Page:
- You are moving about 700 MPH because the Earth is spinning on its axis.
- You are moving 72,000 MPH as the Earth orbits the Sun
- You are moving 528,000 MPH as the Sun orbits the Galaxy.
- Our Galaxy, the Milky Way, is moving toward the Andromeda galaxy at about 240,000 MPH
- The Local Group of galaxies is falling into the Virgo galaxy cluster at about 720,000 MPH

Imagine you are in a car, traveling down the highway at 60 MPH. (relative to the ground.)

- A large semi-trailer passes you going 70 MPH relative to the ground.
- If you look over at the truck, how fast does it look like the truck is going?

Now the roles are reversed. You are in a car traveling 70 MPH, and you pass a truck which is going 60 MPH.

- What do you see?

- You are on the Earth and a friend flies past the Earth in a spaceship which is traveling 200,000 km/s. You decide to signal your friend by shining a laser beam past the ship. The laser beam is light, so it travels at 300,000 km/s.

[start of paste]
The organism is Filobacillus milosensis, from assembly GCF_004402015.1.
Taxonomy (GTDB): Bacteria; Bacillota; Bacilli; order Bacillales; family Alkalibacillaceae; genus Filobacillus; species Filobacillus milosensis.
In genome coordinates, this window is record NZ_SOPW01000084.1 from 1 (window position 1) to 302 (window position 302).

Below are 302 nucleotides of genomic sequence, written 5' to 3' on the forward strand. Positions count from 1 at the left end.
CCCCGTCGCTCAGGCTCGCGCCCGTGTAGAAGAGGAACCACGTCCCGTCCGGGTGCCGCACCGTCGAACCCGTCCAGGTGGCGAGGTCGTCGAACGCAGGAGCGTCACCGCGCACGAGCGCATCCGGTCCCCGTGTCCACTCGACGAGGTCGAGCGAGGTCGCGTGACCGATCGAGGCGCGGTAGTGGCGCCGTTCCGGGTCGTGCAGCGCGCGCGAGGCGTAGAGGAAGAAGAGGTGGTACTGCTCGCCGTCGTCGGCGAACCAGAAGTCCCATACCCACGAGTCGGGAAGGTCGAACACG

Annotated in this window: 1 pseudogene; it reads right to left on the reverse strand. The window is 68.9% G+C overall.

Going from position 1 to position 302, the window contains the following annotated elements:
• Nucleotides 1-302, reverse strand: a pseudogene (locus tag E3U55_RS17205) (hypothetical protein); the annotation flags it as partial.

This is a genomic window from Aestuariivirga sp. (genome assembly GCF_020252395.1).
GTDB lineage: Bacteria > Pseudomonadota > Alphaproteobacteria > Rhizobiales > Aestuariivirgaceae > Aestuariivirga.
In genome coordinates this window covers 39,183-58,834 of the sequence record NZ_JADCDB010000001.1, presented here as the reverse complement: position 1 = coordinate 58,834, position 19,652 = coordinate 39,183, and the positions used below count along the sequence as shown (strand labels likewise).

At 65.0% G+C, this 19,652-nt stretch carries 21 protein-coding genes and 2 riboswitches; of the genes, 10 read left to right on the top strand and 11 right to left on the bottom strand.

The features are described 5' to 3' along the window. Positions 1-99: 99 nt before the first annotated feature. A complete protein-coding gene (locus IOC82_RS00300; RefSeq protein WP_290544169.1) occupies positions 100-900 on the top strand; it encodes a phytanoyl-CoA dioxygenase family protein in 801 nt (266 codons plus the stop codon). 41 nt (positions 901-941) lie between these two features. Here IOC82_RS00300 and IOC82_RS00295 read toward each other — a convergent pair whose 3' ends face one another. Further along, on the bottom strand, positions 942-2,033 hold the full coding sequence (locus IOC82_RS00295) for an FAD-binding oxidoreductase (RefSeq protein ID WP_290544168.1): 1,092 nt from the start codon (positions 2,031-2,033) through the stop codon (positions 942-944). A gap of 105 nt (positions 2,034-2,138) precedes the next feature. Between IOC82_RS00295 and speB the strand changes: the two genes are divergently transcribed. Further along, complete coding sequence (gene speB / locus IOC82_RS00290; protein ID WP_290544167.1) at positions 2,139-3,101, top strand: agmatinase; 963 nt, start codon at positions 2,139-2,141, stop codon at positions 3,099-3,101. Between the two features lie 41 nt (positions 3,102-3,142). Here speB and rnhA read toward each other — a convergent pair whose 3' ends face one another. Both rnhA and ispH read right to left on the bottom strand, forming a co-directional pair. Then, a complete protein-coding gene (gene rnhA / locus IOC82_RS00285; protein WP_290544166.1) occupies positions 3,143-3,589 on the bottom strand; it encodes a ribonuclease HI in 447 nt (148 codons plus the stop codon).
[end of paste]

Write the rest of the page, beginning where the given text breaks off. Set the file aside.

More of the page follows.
How fast does your friend see the laser beam moving?

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- 100,000 km/s forward
- 300,000 km/s forward
- 100,000 km/s backward

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The expectation is that the light traveling with and against the motion of the Earth around the Sun, should take more time to complete the trip than the light beam traveling perpendicular to the motion of the Earth.

- This is what happens, for instance, when a boat goes up and down stream in a river, while a second boat goes across the river and back. The crossing boat always wins.
- But not light!

The two light beams arrive exactly at the same time.

- Light (in a vacuum) travels at the same speed, 300,000 km/s, no matter how you are moving.
- No matter what. Everyone in the entire universe agrees that the speed of light is 300,000 km/s